Quantcast

20+ Proposed Pipelines Threatening Indigenous Communities

Energy

By Joe Catron

As completion of the Dakota Access Pipeline remains on standby after the Army Corps of Engineers announced on Dec. 5 that it would not authorize the development company to drill under the Missouri River near the Standing Rock Sioux Reservation in North Dakota, similar projects continue to encroach on indigenous communities across the U.S.

"There are probably 20 or so pipelines being protested in various ways at any given time, and they affect many more reservations and traditional homelands than that," Aaron Carapella, a Cherokee cartographer in Warner, Oklahoma, told MintPress News.

Carapella recently designed a map showing how pipelines under development in the U.S. cross dozens of indigenous territories, many of which are the sites of contemporary Native communities.

"There are tens of thousands of existing pipelines throughout the land, so I chose to focus on those projects that are not quite completed, that are being resisted or that are only in proposal stages," he said.

No Resistance Equals Always Losing

Carapella, whose maps illustrate the past and present indigenous presence in the Americas, combined them with new information from various sources.

"I used the government's own proposed pipelines lists and maps, as well as activist and tribal websites, and overlaid them onto my existing map," he said.

He added that a task of this nature is difficult to complete.

"I need to include more pipelines on my map, like Comanche Trail and Pecos, both of [which] are being protested," he said.

"There is one running through a remote part of the Navajo Nation at the Chuska Mountains that is being protested, as well as several across the Great Lakes."

But he hopes that his project will help to magnify the scale of a continental conflict between Native communities and pipeline projects that, when it breaks into the headlines, is usually framed as a singular issue at a particular location.

"We won some victories and lost some good causes, but no resistance equals always losing, so resistance is necessary," he said.

"Campaigns to get out the word are necessary."

Endangering the Water of Millions

In one little-remarked struggle, the Ramapough Lunaape Nation, a small community nestled among the Ramapo Mountains chain of the Appalachians in northern New Jersey and southern New York, face the looming threat of the Pilgrim Pipeline.

Members of the Ramapough Lunaap demonstrate during the Clean Energy March in Philadelphia on July 24.Mark Dixon / Flickr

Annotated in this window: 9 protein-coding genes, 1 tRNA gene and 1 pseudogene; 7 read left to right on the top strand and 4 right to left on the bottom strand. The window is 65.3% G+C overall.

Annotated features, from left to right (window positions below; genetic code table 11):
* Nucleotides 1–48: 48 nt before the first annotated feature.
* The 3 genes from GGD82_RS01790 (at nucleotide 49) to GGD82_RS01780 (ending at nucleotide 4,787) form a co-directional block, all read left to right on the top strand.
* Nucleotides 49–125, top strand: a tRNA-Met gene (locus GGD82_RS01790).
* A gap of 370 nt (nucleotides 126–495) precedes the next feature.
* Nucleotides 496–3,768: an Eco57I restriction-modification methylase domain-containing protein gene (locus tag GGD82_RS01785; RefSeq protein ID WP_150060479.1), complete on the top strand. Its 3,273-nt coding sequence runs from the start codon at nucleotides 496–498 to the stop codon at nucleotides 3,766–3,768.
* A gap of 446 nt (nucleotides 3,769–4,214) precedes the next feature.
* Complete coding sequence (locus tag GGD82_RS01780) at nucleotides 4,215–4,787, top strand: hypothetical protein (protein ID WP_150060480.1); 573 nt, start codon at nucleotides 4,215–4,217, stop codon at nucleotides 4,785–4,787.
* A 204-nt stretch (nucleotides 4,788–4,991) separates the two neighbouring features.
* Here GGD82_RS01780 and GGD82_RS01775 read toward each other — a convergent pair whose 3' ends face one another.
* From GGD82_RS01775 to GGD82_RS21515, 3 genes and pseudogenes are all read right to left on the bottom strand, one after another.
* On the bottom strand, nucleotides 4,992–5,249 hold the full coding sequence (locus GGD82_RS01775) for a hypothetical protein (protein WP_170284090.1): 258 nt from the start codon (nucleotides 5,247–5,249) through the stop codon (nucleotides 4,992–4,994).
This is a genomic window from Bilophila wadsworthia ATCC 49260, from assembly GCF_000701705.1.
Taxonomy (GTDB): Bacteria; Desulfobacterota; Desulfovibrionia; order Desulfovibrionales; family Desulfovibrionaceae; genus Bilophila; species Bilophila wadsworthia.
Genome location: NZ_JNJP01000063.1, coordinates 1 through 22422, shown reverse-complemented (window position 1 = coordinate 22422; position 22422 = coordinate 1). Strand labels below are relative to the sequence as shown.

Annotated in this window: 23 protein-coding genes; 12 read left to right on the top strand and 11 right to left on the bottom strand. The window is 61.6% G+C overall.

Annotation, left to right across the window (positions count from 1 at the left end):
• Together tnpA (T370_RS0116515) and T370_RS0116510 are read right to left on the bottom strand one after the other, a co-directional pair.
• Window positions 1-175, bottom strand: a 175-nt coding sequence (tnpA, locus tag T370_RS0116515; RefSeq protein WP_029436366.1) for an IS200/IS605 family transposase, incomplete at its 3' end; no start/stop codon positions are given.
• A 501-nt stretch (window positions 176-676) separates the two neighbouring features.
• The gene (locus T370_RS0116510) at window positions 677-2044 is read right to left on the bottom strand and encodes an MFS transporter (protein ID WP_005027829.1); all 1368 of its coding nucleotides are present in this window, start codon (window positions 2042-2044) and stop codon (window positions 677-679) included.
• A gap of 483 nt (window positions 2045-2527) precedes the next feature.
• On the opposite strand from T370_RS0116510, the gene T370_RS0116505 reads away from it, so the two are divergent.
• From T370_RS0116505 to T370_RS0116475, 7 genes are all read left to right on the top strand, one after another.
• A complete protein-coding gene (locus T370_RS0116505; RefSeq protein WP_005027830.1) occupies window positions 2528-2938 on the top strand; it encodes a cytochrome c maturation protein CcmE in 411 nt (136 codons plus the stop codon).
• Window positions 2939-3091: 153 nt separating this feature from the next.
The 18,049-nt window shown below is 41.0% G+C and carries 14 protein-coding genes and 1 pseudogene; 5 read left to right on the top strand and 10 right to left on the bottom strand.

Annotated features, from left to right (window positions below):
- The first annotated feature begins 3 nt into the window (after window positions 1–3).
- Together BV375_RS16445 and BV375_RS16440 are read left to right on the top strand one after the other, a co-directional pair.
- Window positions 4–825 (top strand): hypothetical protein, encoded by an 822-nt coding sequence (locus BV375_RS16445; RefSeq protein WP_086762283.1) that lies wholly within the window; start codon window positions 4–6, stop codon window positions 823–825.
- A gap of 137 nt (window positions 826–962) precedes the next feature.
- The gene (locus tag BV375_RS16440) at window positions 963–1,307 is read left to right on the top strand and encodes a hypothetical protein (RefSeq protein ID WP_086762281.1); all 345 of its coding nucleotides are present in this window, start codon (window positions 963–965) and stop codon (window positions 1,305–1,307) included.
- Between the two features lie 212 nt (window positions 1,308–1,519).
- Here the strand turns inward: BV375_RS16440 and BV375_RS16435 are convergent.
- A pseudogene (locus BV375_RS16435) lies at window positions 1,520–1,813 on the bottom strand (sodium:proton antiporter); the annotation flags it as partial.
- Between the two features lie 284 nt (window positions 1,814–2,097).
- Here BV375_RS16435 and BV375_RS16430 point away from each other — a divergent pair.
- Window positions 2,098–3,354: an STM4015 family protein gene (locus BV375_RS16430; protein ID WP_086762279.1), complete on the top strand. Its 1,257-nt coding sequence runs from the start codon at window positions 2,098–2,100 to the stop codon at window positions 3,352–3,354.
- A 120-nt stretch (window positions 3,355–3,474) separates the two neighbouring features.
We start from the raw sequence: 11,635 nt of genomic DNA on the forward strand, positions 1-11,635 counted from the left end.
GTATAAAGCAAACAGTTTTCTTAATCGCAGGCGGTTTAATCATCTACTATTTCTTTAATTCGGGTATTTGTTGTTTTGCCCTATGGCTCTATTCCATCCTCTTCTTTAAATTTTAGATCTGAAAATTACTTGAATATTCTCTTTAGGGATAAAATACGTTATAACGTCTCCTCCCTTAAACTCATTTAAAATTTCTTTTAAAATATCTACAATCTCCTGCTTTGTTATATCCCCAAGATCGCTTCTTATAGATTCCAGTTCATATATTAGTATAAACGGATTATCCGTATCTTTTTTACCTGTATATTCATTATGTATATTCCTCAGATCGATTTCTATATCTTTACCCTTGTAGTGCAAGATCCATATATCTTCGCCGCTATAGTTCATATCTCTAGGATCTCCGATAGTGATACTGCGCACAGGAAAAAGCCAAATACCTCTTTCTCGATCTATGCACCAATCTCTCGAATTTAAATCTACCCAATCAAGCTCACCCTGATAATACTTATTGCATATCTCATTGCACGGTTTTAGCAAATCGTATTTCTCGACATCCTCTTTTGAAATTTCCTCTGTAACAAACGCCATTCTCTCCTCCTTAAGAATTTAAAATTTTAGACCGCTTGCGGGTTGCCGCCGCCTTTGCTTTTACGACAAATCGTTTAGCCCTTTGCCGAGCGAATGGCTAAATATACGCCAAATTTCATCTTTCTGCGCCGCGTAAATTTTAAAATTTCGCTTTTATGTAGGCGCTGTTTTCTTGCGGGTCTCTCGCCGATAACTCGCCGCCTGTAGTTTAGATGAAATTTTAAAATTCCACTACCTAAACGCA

"The Pilgrim Pipeline is another of the many needless pipelines running through the Lunaape homeland which is endangering the water of millions, while it appears to be criminally circumventing federal law," Ramapough Lunaape Chief Dwaine Perry told MintPress.

The Ramapough Lunaape have long been the targets of outside attention, ranging from innocent curiosity to racist invective, due to their traditional life—seemingly paradoxical to some—centered 25 miles from New York City amid the suburbs of New Jersey.

Despite the long record of Lunaape contact with European settlers, dating to Giovanni da Verrazzano's 1524 voyage into the Hudson River, the Ramapugh Lunaapes' relative isolation throughout much of colonial and U.S. history lent the group an air of mystery, with their very existence more likely to be mentioned as legend than fact until the 20th century.

A map of the controversial 178-mile-long parallel Pilgrim pipelines proposed for New York's Hudson Valley/Northern New Jersey. FracTracker Alliance

"Is this logical, you ask yourself, that here so close to Times Square, several thousand people like these live and have their being?" an irate local historian wrote in 1941.

"No it isn't logical at all, it's 150 years and across the world."

They Bribed, Threatened, Even Murdered

Over the ensuing decades, the harsh logic of a surging industrial economy would reach deep into the Ramapough Lunaapes' mountain enclaves.

Most destructively, Mafia-controlled haulers operating on behalf of the Ford Motor Company's nearby Mahwah Assembly plant dumped millions of gallons of toxic paint sludge before the facility closed in 1980.

"An analysis of public records and interviews with truckers who hauled Ford's waste shows mob-controlled contractors dumped anywhere they could get away with it," an investigative report by NorthJersey.com found in 2009.

"They bribed, threatened, even murdered to maintain control of Ford's trash."

Ford's lucrative contracts sparked clashes between rival mobsters that at times turned deadly.

In a notorious incident that spurred a rare federal investigation of the Mafia's stranglehold on industrial waste disposal, Genovese crime family figure Joseph "Joey Surprise" Feola "was lured to a garage in 1965 and strangled as a favor to the notorious godfather Carlo Gambino," NorthJersey.com reported.

"His offense? Stealing the Mahwah stop"—located in the heart of Ramapough Lunaape territory—"from a Gambino-controlled company."

Watch Hudson River at Risk 6: A Pipeline Runs Through It:

Government at all Levels

Despite this momentary attention, the regional news portal also found that "[g]overnment at all levels shares the blame" for Ford's colluding with the mob and poisoning the Ramapough Lunaape and other communities near the plant.

"For years, it allowed mobsters to turn New Jersey into a toxic dumping ground."

Toxic Legacy, an investigative series conducted by the Bergen Record in 2005, explored the deadly effects of Ford's deposits in the old Ringwood Mines landfill site on the surrounding Ramapough Lunaape.

The newspaper's soil tests found levels of lead, arsenic and xylenes at more than 100 times the recommended maximums, while nearby levels of both health disorders, ranging from nosebleeds to cancer, and learning disabilities had skyrocketed.

A lawsuit against Ford by hundreds of Ramapough Lunaape, chronicled in the HBO documentary Mann v. Ford, ended in 2010 with a disappointing settlement.